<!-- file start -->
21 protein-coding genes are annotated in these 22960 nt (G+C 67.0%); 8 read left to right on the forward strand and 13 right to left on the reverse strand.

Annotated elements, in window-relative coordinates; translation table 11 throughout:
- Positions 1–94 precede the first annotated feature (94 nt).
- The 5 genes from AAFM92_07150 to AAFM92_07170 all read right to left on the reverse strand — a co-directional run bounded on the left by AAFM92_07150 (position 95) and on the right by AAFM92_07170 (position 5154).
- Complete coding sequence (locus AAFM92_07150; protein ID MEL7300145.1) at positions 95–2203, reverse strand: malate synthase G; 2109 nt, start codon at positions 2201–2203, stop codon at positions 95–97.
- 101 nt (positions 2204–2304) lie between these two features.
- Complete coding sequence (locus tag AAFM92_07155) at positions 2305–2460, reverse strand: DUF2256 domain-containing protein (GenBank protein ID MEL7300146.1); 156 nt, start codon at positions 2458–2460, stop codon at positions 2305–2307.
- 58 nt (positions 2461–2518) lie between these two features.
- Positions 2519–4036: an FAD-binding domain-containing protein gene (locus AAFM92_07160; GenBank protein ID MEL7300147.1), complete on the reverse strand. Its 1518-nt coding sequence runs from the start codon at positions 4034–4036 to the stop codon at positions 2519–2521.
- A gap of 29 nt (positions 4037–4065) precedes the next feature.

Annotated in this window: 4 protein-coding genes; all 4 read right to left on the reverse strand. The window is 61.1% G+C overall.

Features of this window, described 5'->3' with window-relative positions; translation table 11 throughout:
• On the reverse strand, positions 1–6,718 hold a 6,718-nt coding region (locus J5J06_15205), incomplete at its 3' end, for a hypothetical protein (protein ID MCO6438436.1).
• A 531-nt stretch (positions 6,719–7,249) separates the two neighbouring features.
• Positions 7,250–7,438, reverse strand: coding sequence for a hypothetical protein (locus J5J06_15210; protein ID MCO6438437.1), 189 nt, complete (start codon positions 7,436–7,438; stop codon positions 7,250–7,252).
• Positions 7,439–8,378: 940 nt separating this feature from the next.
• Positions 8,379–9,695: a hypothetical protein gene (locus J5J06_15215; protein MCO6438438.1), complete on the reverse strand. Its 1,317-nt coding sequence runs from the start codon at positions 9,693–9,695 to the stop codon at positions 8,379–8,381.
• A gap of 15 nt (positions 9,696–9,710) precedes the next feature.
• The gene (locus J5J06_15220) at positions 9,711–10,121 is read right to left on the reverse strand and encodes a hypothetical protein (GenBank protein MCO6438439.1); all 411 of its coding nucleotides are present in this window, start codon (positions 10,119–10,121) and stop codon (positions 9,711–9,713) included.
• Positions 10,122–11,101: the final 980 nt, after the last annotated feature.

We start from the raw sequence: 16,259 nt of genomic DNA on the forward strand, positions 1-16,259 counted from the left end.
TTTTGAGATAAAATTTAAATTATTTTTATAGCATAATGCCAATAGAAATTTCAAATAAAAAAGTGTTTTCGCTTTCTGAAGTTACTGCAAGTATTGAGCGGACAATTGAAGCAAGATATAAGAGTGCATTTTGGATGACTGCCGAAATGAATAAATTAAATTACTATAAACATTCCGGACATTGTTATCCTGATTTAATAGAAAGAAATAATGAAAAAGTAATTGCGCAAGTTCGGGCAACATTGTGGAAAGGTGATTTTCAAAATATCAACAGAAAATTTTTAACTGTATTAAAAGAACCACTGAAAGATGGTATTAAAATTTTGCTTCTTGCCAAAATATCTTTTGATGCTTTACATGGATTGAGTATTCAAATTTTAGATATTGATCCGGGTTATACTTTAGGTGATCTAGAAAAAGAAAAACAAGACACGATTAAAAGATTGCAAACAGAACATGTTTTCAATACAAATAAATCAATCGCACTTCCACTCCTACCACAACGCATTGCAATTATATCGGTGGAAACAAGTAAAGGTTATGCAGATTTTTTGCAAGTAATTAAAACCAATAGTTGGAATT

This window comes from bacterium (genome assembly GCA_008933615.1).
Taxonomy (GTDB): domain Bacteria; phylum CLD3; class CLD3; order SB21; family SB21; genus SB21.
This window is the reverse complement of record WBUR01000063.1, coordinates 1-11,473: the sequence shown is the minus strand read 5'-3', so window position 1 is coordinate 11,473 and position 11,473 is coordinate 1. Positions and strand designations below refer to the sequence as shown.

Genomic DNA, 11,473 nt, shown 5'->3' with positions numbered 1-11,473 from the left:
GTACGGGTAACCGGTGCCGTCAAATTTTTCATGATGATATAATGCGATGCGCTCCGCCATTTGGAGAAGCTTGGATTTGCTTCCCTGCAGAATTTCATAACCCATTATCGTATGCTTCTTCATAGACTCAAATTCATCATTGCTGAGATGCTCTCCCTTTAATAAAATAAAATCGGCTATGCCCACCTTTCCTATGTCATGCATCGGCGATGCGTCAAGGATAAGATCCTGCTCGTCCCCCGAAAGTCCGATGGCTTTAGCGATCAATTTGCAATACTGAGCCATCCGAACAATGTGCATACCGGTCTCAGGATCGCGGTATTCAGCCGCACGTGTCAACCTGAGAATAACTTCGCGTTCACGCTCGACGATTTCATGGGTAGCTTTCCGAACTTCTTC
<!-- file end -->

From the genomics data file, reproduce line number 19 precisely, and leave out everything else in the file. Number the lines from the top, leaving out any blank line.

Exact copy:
• The gene (locus J5J06_15220) at positions 9,711–10,121 is read right to left on the reverse strand and encodes a hypothetical protein (GenBank protein MCO6438439.1); all 411 of its coding nucleotides are present in this window, start codon (positions 10,119–10,121) and stop codon (positions 9,711–9,713) included.